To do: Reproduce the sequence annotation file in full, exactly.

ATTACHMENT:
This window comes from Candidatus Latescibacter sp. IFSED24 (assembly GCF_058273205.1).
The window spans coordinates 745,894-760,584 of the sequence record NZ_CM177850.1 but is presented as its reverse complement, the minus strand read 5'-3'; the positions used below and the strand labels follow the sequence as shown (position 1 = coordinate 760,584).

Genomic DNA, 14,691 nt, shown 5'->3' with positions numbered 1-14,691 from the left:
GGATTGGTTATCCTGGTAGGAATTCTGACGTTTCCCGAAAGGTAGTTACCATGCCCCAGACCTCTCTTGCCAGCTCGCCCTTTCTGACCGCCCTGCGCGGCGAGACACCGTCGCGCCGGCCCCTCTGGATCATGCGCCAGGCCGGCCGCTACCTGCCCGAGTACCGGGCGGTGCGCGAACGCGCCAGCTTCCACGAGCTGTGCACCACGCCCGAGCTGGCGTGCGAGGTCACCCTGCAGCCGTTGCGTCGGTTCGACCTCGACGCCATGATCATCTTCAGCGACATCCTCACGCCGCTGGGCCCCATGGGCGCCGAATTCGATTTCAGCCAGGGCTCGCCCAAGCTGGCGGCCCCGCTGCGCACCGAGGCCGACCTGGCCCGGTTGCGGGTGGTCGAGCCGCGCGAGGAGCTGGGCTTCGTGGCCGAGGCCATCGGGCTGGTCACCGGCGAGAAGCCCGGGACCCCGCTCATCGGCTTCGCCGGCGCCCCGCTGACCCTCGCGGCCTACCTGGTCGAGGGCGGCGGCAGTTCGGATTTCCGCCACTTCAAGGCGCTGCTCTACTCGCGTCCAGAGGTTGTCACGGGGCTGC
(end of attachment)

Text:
This window comes from Candidatus Latescibacter sp. IFSED24 (assembly GCF_058273205.1).
The window spans coordinates 745,894-760,584 of the sequence record NZ_CM177850.1 but is presented as its reverse complement, the minus strand read 5'-3'; the positions used below and the strand labels follow the sequence as shown (position 1 = coordinate 760,584).

Genomic DNA, 14,691 nt, shown 5'->3' with positions numbered 1-14,691 from the left:
GGATTGGTTATCCTGGTAGGAATTCTGACGTTTCCCGAAAGGTAGTTACCATGCCCCAGACCTCTCTTGCCAGCTCGCCCTTTCTGACCGCCCTGCGCGGCGAGACACCGTCGCGCCGGCCCCTCTGGATCATGCGCCAGGCCGGCCGCTACCTGCCCGAGTACCGGGCGGTGCGCGAACGCGCCAGCTTCCACGAGCTGTGCACCACGCCCGAGCTGGCGTGCGAGGTCACCCTGCAGCCGTTGCGTCGGTTCGACCTCGACGCCATGATCATCTTCAGCGACATCCTCACGCCGCTGGGCCCCATGGGCGCCGAATTCGATTTCAGCCAGGGCTCGCCCAAGCTGGCGGCCCCGCTGCGCACCGAGGCCGACCTGGCCCGGTTGCGGGTGGTCGAGCCGCGCGAGGAGCTGGGCTTCGTGGCCGAGGCCATCGGGCTGGTCACCGGCGAGAAGCCCGGGACCCCGCTCATCGGCTTCGCCGGCGCCCCGCTGACCCTCGCGGCCTACCTGGTCGAGGGCGGCGGCAGTTCGGATTTCCGCCACTTCAAGGCGCTGCTCTACTCGCGTCCAGAGGTTGTCACGGGGCTGC